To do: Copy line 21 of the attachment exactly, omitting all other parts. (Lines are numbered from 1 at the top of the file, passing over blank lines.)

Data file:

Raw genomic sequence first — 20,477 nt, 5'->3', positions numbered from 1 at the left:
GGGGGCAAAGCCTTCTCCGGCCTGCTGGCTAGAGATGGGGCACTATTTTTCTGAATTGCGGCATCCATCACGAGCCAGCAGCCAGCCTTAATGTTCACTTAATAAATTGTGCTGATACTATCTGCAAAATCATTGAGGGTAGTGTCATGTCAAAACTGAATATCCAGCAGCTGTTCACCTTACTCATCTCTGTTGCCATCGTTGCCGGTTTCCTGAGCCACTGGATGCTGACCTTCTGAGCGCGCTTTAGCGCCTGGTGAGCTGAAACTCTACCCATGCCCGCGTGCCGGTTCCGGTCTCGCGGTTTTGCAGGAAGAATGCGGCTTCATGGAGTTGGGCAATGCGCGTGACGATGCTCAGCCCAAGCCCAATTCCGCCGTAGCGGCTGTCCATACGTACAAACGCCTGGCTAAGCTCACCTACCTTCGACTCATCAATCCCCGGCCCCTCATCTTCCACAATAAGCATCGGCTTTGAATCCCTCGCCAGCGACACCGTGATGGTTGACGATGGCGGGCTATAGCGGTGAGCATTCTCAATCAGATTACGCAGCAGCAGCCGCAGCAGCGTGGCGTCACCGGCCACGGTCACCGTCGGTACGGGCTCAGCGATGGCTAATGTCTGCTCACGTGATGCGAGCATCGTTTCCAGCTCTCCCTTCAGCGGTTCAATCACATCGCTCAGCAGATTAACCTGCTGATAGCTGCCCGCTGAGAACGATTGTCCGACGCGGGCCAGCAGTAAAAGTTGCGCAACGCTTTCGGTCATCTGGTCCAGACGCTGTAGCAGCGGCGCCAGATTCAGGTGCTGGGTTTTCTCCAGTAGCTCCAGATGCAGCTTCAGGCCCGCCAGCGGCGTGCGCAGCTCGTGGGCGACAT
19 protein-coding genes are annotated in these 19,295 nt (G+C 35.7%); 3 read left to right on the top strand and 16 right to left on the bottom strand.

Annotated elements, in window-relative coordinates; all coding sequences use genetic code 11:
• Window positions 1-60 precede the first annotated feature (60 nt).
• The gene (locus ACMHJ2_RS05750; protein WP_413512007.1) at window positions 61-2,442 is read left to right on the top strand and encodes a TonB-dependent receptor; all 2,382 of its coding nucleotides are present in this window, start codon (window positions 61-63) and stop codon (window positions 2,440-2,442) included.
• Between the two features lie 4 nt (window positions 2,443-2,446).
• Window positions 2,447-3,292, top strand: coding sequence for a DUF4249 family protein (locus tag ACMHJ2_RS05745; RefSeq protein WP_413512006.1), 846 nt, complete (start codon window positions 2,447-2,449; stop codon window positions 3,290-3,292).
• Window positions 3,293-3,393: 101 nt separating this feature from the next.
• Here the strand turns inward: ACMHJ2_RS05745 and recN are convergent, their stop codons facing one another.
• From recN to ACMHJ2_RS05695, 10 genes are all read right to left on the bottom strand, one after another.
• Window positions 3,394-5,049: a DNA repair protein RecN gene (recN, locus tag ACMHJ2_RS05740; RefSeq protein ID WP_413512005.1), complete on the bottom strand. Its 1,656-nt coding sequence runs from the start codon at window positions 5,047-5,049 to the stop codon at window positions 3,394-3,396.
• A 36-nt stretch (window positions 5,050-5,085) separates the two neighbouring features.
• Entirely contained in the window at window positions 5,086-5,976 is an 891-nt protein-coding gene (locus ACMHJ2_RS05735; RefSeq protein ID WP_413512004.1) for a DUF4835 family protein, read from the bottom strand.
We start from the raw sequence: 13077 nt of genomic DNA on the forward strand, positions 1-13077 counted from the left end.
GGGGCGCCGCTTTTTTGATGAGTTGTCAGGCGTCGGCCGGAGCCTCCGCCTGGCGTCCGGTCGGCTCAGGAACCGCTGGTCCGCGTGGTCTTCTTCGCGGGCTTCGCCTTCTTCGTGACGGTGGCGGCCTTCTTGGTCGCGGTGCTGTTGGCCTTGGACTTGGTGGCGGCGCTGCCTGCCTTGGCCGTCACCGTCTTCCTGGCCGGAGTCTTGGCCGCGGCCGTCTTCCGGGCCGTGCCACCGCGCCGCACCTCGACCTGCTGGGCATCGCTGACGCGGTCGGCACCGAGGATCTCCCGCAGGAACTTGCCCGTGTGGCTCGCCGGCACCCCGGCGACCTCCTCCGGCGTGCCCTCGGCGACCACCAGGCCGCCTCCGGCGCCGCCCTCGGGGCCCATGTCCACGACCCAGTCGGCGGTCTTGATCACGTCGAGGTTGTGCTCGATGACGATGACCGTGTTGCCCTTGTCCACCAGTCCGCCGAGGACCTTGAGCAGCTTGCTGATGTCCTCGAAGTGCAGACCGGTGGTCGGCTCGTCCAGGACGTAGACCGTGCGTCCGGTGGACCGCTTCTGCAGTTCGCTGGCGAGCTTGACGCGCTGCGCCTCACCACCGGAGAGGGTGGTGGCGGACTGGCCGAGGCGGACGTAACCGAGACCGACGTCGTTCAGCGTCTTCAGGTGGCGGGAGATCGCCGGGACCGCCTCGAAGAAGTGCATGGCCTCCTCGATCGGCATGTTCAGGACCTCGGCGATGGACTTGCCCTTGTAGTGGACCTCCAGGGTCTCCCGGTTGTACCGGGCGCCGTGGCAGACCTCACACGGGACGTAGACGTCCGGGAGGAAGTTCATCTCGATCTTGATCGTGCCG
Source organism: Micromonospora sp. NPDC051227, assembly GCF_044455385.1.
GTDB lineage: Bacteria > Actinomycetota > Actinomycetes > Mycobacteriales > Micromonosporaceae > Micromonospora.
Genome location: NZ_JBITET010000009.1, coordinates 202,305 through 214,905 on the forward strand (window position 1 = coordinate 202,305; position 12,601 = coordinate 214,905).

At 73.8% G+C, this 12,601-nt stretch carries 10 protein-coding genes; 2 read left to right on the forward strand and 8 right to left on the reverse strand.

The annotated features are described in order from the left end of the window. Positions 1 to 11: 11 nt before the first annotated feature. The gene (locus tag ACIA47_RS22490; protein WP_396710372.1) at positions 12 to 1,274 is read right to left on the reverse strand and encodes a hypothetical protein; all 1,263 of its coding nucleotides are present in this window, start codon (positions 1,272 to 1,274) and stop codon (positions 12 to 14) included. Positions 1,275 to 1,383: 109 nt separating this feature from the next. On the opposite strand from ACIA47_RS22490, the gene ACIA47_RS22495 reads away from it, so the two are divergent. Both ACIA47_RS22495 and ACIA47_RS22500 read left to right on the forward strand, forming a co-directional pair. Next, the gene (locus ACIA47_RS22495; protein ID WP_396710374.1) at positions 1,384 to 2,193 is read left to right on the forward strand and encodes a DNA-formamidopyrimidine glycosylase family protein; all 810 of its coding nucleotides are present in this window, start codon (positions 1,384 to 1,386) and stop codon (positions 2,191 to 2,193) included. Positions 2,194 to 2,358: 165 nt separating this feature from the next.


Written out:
The annotated features are described in order from the left end of the window. Positions 1 to 11: 11 nt before the first annotated feature. The gene (locus tag ACIA47_RS22490; protein WP_396710372.1) at positions 12 to 1,274 is read right to left on the reverse strand and encodes a hypothetical protein; all 1,263 of its coding nucleotides are present in this window, start codon (positions 1,272 to 1,274) and stop codon (positions 12 to 14) included. Positions 1,275 to 1,383: 109 nt separating this feature from the next. On the opposite strand from ACIA47_RS22490, the gene ACIA47_RS22495 reads away from it, so the two are divergent. Both ACIA47_RS22495 and ACIA47_RS22500 read left to right on the forward strand, forming a co-directional pair. Next, the gene (locus ACIA47_RS22495; protein ID WP_396710374.1) at positions 1,384 to 2,193 is read left to right on the forward strand and encodes a DNA-formamidopyrimidine glycosylase family protein; all 810 of its coding nucleotides are present in this window, start codon (positions 1,384 to 1,386) and stop codon (positions 2,191 to 2,193) included. Positions 2,194 to 2,358: 165 nt separating this feature from the next.